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System signals

The Vara network ensures system and program's state consistency via introducing special handling mechanisms for potential issues and corner cases.

Actors have three common entry points - init, handle, handle_reply. Another special system entry point introduced by the Gear Protocol is handle_signal. It allows the system to communicate with programs if it is necessary to notify (signal) that some event related to the program's messages has happened. Only the system (Vara node runtime) can send signal messages to a program.

First of all, it can be useful to free up resources occupied by the program. A custom async logic in Vara implies storing Futures in a program's memory. The execution context of Futures can occupy some significant amount of memory in the case of many futures. When a program sends a message and waits for a reply to be woken, the reply can not be received. So there might be the case that if the initial message in the waitlist runs out of gas or the gas amount is not enough to properly finish the execution, the program’s state will be rolled back and Future will never be freed.

In this case, Futures remain in memory pages forever. Other messages are not aware of Futures associated with other messages. Over time, Futures accumulate in the program's memory so eventually a large amount of Futures limits the max amount of space the program can use.

In case a message has been removed from the waitlist due to gas constraints, the system sends a system message (signal) that is baked by an amount of reserved gas, which informs the program that it’s message was removed from the waitlist. Based on this info, a program can clean up its used system resources (Futures).

The gstd library provides a separate exec::system_reserve_gas function for reserving gas specifically for system signal messages. It cannot be used for sending other regular cross-actor messages:

exec::system_reserve_gas(1_000_000_000).expect("Error during system gas reservation");

Even if this function hasn't been called, the system will reserve gas for system messages automatically with the default amount of 1_000_000_000.

If a signal message appears, it uses gas specifically reserved for such kinds of messages. If no gas has been reserved for system messages, they are just skipped and the program will not receive them.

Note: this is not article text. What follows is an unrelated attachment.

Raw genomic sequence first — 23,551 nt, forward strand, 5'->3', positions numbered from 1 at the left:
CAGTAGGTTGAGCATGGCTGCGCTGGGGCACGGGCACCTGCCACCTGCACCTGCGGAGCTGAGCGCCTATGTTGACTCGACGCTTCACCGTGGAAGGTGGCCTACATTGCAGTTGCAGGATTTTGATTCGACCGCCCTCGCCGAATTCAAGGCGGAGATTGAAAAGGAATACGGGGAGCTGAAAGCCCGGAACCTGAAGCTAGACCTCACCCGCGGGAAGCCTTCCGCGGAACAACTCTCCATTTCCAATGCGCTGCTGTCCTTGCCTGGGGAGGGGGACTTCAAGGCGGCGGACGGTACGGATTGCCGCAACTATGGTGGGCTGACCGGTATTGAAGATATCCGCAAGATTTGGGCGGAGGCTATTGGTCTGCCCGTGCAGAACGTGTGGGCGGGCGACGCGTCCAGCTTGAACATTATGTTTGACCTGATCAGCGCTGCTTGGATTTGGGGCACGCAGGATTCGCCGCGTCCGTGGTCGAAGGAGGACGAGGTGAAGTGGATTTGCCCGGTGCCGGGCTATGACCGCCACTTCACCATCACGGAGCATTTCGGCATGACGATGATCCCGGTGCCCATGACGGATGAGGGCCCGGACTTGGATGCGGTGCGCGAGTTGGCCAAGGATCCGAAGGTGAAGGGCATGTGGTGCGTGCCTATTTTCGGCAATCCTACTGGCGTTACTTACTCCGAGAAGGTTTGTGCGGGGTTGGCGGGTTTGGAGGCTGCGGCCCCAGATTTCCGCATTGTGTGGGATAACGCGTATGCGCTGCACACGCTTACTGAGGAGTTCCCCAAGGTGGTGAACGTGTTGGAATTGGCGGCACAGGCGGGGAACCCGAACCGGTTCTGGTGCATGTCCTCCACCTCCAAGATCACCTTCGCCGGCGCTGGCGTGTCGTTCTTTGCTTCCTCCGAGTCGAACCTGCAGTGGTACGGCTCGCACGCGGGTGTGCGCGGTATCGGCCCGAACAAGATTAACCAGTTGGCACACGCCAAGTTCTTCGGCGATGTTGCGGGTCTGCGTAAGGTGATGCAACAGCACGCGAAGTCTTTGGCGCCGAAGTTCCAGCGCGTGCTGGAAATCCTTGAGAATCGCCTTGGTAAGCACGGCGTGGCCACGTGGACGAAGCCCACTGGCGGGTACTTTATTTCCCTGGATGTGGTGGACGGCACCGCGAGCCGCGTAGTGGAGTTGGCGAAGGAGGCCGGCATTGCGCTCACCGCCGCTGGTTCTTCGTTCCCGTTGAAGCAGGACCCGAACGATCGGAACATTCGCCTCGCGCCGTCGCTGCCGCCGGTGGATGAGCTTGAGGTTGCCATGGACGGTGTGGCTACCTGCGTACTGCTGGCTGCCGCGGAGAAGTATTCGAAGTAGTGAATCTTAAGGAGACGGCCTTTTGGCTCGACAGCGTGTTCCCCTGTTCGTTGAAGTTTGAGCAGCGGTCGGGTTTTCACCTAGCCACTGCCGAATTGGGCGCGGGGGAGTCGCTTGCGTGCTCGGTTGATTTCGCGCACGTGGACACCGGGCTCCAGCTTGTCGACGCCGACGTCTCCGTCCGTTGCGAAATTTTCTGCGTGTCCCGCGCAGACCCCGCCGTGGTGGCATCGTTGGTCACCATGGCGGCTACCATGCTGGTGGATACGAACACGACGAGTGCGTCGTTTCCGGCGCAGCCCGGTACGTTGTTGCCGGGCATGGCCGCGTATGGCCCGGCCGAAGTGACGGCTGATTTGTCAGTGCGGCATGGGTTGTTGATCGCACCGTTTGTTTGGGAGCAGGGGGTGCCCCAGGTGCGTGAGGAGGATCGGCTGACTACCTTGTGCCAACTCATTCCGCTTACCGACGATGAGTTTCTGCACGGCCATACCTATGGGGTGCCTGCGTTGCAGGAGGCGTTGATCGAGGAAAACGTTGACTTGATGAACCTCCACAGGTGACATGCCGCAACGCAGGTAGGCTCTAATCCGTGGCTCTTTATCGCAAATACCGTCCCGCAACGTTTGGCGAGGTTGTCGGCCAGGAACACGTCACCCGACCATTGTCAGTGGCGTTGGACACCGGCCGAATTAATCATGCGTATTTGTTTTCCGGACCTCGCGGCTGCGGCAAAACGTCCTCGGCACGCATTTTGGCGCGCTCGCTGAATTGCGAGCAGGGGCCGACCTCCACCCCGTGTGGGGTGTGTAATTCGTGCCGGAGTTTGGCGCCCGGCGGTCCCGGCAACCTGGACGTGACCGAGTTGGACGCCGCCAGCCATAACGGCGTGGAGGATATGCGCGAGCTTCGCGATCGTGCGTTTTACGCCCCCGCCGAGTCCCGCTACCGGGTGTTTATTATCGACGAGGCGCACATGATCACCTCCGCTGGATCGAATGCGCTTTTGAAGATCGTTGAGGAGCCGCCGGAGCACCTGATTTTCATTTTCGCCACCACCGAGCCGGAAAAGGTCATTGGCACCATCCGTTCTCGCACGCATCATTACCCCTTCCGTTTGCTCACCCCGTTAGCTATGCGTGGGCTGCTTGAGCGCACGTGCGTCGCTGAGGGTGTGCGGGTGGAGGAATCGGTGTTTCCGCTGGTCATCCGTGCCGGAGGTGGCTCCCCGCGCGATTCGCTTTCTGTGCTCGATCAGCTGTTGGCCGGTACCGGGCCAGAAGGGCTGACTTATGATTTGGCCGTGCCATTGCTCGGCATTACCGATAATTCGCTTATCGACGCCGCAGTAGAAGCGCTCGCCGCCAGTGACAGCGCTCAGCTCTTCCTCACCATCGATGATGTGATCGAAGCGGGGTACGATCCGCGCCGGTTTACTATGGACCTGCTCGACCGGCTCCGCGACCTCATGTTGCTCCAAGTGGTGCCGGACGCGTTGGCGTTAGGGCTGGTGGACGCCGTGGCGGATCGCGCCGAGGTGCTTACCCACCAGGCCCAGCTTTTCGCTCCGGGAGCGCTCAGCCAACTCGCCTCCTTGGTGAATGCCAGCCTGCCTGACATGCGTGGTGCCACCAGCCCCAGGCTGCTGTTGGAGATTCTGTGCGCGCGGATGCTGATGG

If gas has been reserved but no system messages occur during the current execution, then this gas returns back from where it was taken. The same relates to gas reserved for non-system messages - gas returns back after a defined number of blocks or by the program’s command.

handle_signal has a default implementation if the program has async init or/and async main functions (see Asynchronous Programming for more details about async entry points). To define a custom signal handler, use the gstd::async_init or gstd::async_main macro with the specified handle_signal argument. For example:

#[gstd::async_main(handle_signal = my_handle_signal)]
async fn main() {
// ...

fn my_handle_signal() {
// ...

Note that the custom signal handler derives its default behavior.

Some useful functions that can be used in handle_signal:

It can be useful for a developer when writing communication between programs. Developer can define my_handle_signal function and implement some logic there. For example, Program A sent a message to Program B. Program A is waiting for a reply from Program B but Program B runs out of gas. The current execution will be interrupted, but the system will send a signal to Program A and indicates the message identifier during which the execution was interrupted. So, Program A sends a message and saves the message identifier:

.expect("Error during system gas reservation");
let result = msg::send_for_reply(address, payload, value, reply_deposit);

let (msg_id, msg_future) = if let Ok(msg_future) = result {
(msg_future.waiting_reply_to, msg_future)
} else {
// handle the error here

// save the `msg_id` in program state
unsafe { STATE.msg_id == msg::id() };

let reply = msg_future.await;

The execution fails in Program B, and Program A receives a signal:

extern "C" fn my_handle_signal() {
if unsafe { STATE.msg_id == msg::signal_from() } {
// write logic here

However, it is important to understand that the execution of my_handle_signal should not be long and should not consume a lot of gas. It can be used for tracking failures during the transaction. The program can use the information about failures the next time it is executed.

For programs written using the Gear Protocol's gstd library, such signals can be sent to programs automatically under the hood when applicable. If a developer implements a program using gcore or Gear's syscalls, then such signals should be considered in the program's code explicitly.